About 85 of the nearly 200 dioceses across the nation have reported their numbers of catechumens and candidates for full communion to the U.S. Conference of Catholic Bishops (USCCB). Based on these numbers, more than 30,000 people are expected to be welcomed into the Church at Easter Vigil Masses this Saturday. For example, the Archdiocese of Los Angeles, the largest diocese in the United States, will welcome 1,700 catechumens and 1,127 candidates.  Among them will be catechumen Tina Robinson. Raised in a Baptist church, Tina eventually started attending a non-denominational church. After she married a cradle Catholic, she prayed to God for guidance. A few days later, Tina received an invitation to attend St. Bernard's Parish on their front door. "That was my calling" says Tina.

The Archdiocese of San Francisco will welcome 173 catechumens and 169 candidates. Among them will be Tina Wok, who had been a nominal member of a non-Christian religion and Kent Iglehart, who is also preparing for entry into the Catholic Church after his wife, Jacqueline, inspired his conversion. The Diocese of San Diego will welcome a combined 1,091 catechumens and candidates. Among them will be Karrie Johnson. After regular attendance in a Christian church for a number of years, Karrie felt that God might be guiding her toward the Catholic Church. Open to the possibility, she attended Mass for the first time and had the "profound feeling" that she was truly home.

Catechumens, who have never been baptized, will receive Baptism, Confirmation and first Communion at the Holy Saturday Easter Vigil.  Candidates, who have already been baptized in another Christian tradition, will enter the Church through a profession of faith and reception of Confirmation and the Eucharist.

The Archdiocese of New York will welcome 400 catechumens and 468 candidates, while the Archdiocese of Galveston-Houston will welcome 1,536 catechumens and 618 candidates. Other archdioceses and dioceses report numbers as follows: Atlanta: 708 catechumens, 1,280 candidates; Charleston: 155 catechumens, 337 candidates; Dallas: 1,139 catechumens, 300 candidates; Fort Worth: 489 catechumens and candidates; Corpus Christi: 126 catechumens, 46 candidates; Tyler: 50 catechumens, 142 candidates; Charlotte: 214 catechumens, 401 candidates; Venice in Florida: 193 catechumens, 205 candidates; St. Petersburg, Florida: 350 catechumens; Richmond: 348 catechumens; Baton Rouge: 154 catechumens, 194 candidates; Lake Charles: 80 catechumens, 93 candidates; Louisville: 200 catechumens, 247 candidates; Lafayette, Louisiana: 50 catechumens, 97 candidates; Shreveport: 39 catechumens, 74 candidates; Lexington: 104 catechumens, 97 candidates; Mobile: 86 catechumens, 187 candidates; Savannah: 95 catechumens, 220 candidates; Pensacola- Tallahassee: 140 catechumens, 126 catechumens; Covington, Kentucky: 78 catechumens, 111 candidates.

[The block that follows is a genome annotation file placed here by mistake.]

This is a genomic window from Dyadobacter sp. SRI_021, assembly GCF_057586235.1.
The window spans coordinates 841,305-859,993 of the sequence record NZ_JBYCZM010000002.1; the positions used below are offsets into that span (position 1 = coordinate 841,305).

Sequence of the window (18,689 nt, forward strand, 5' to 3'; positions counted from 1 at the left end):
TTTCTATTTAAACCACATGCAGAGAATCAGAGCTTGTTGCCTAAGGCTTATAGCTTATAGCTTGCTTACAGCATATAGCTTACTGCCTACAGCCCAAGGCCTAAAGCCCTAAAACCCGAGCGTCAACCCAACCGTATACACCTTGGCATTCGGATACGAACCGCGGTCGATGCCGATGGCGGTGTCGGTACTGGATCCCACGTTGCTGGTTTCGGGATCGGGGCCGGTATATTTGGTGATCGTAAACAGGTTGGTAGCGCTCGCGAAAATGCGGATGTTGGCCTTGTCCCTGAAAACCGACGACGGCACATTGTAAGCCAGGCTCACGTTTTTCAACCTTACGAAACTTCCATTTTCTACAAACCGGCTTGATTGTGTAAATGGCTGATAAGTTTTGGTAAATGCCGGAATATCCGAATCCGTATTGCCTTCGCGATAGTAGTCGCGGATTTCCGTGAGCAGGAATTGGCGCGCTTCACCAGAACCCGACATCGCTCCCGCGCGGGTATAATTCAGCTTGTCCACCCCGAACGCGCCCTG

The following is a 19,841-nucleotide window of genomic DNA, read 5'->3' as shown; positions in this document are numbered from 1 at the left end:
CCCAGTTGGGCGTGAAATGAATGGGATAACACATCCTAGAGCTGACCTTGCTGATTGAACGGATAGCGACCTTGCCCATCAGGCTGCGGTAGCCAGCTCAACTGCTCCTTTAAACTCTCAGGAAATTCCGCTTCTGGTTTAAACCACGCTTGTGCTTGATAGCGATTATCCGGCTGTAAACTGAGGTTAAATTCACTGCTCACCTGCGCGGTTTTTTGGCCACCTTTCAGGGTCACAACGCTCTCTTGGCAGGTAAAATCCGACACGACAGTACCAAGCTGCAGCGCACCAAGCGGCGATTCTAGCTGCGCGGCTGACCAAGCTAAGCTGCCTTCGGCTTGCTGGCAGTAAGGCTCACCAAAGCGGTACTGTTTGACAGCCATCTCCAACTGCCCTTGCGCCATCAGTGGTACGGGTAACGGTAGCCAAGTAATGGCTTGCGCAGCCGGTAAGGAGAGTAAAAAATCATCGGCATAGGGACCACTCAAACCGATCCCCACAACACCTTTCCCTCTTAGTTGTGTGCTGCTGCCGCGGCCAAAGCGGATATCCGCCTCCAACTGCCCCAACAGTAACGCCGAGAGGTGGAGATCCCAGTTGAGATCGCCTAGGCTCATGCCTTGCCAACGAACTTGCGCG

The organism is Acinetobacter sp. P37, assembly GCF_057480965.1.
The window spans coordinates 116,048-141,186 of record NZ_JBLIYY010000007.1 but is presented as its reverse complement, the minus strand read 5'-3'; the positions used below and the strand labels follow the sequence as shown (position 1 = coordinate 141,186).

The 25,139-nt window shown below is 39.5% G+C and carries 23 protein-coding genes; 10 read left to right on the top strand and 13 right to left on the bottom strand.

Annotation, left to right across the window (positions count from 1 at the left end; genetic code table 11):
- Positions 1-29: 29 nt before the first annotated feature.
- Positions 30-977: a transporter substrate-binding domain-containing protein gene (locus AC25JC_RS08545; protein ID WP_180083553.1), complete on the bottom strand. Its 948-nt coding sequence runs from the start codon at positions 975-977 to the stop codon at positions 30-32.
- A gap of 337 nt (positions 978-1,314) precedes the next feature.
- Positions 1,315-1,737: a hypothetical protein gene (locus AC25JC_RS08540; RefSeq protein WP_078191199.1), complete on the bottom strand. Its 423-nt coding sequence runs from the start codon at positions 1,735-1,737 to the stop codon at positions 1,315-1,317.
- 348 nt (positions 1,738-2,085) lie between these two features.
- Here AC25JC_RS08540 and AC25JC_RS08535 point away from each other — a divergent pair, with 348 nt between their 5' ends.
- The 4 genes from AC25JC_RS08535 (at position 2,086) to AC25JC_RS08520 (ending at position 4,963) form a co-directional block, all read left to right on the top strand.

The Archdiocese of Seattle reports 664 catechumens and 429 candidates. Other numbers from the western part of the U.S. include: Las Vegas: 148 catechumens, 189 candidates; Salt Lake City: 225 catechumens, 98 candidates; Yakima: 151 catechumens, 37 candidates; Oakland: 174 catechumens, 382 candidates; Fresno: 527 catechumens, 322 candidates; Reno: 57 catechumens, 171 candidates; Pueblo: 76 catechumens, 43 candidates; and the Maronite Eparchy of Our Lady of Lebanon of Los Angeles with 17 catechumens and candidates. Honolulu is also welcoming 208 catechumens, 41 candidates.

Newark will be welcoming 416 catechumens, 657 candidates; Trenton: 188 catechumens, 460 candidates; Metuchen, New Jersey: 121 catechumens, 141 candidates; Buffalo: 296 catechumens and candidates; Rochester: 91 catechumens, 176 candidates; Paterson: 119 catechumens; Portland, Maine: 71 catechumens, 62 candidates; Albany: 44 catechumens, 84 candidates; Bridgeport: 46 catechumens, 189 candidates; Hartford: 59 catechumens, 55 candidates; Manchester: 71 catechumens, 95 candidates; Springfield, Massachusetts: 43 catechumens, 76 candidates; Worcester: 107 catechumens, 42 candidates; Fall River: 27 catechumens, 81 candidates.